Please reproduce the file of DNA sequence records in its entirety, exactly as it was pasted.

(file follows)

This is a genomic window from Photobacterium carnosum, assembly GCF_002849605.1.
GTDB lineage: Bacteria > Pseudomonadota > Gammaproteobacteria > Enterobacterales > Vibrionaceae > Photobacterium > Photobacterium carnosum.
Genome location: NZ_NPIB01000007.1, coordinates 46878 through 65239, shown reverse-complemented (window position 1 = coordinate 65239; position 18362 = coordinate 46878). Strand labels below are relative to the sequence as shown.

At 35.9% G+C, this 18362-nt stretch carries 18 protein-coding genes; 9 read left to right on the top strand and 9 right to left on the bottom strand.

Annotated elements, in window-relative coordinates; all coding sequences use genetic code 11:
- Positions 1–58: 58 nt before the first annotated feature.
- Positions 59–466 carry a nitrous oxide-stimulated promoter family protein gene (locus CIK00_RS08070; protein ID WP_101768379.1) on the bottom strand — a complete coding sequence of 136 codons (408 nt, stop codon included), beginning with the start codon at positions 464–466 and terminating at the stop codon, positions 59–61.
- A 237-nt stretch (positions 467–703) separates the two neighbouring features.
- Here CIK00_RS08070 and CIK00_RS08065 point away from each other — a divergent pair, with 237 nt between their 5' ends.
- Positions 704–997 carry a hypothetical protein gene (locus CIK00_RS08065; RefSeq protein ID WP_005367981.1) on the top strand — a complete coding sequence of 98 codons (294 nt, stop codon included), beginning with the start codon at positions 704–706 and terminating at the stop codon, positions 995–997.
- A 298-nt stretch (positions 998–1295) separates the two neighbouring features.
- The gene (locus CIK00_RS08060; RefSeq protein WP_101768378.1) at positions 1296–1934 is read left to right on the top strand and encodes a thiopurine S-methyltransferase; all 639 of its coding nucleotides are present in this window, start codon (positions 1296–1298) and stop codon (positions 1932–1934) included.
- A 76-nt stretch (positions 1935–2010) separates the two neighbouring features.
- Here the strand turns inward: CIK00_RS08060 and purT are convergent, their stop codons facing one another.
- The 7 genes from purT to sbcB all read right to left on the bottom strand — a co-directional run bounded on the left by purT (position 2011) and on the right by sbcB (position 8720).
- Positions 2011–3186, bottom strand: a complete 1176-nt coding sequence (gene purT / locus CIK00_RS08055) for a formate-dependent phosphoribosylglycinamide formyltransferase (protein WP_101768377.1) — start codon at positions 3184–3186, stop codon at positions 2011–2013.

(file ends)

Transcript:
This is a genomic window from Photobacterium carnosum, assembly GCF_002849605.1.
GTDB lineage: Bacteria > Pseudomonadota > Gammaproteobacteria > Enterobacterales > Vibrionaceae > Photobacterium > Photobacterium carnosum.
Genome location: NZ_NPIB01000007.1, coordinates 46878 through 65239, shown reverse-complemented (window position 1 = coordinate 65239; position 18362 = coordinate 46878). Strand labels below are relative to the sequence as shown.

At 35.9% G+C, this 18362-nt stretch carries 18 protein-coding genes; 9 read left to right on the top strand and 9 right to left on the bottom strand.

Annotated elements, in window-relative coordinates; all coding sequences use genetic code 11:
- Positions 1–58: 58 nt before the first annotated feature.
- Positions 59–466 carry a nitrous oxide-stimulated promoter family protein gene (locus CIK00_RS08070; protein ID WP_101768379.1) on the bottom strand — a complete coding sequence of 136 codons (408 nt, stop codon included), beginning with the start codon at positions 464–466 and terminating at the stop codon, positions 59–61.
- A 237-nt stretch (positions 467–703) separates the two neighbouring features.
- Here CIK00_RS08070 and CIK00_RS08065 point away from each other — a divergent pair, with 237 nt between their 5' ends.
- Positions 704–997 carry a hypothetical protein gene (locus CIK00_RS08065; RefSeq protein ID WP_005367981.1) on the top strand — a complete coding sequence of 98 codons (294 nt, stop codon included), beginning with the start codon at positions 704–706 and terminating at the stop codon, positions 995–997.
- A 298-nt stretch (positions 998–1295) separates the two neighbouring features.
- The gene (locus CIK00_RS08060; RefSeq protein WP_101768378.1) at positions 1296–1934 is read left to right on the top strand and encodes a thiopurine S-methyltransferase; all 639 of its coding nucleotides are present in this window, start codon (positions 1296–1298) and stop codon (positions 1932–1934) included.
- A 76-nt stretch (positions 1935–2010) separates the two neighbouring features.
- Here the strand turns inward: CIK00_RS08060 and purT are convergent, their stop codons facing one another.
- The 7 genes from purT to sbcB all read right to left on the bottom strand — a co-directional run bounded on the left by purT (position 2011) and on the right by sbcB (position 8720).
- Positions 2011–3186, bottom strand: a complete 1176-nt coding sequence (gene purT / locus CIK00_RS08055) for a formate-dependent phosphoribosylglycinamide formyltransferase (protein WP_101768377.1) — start codon at positions 3184–3186, stop codon at positions 2011–2013.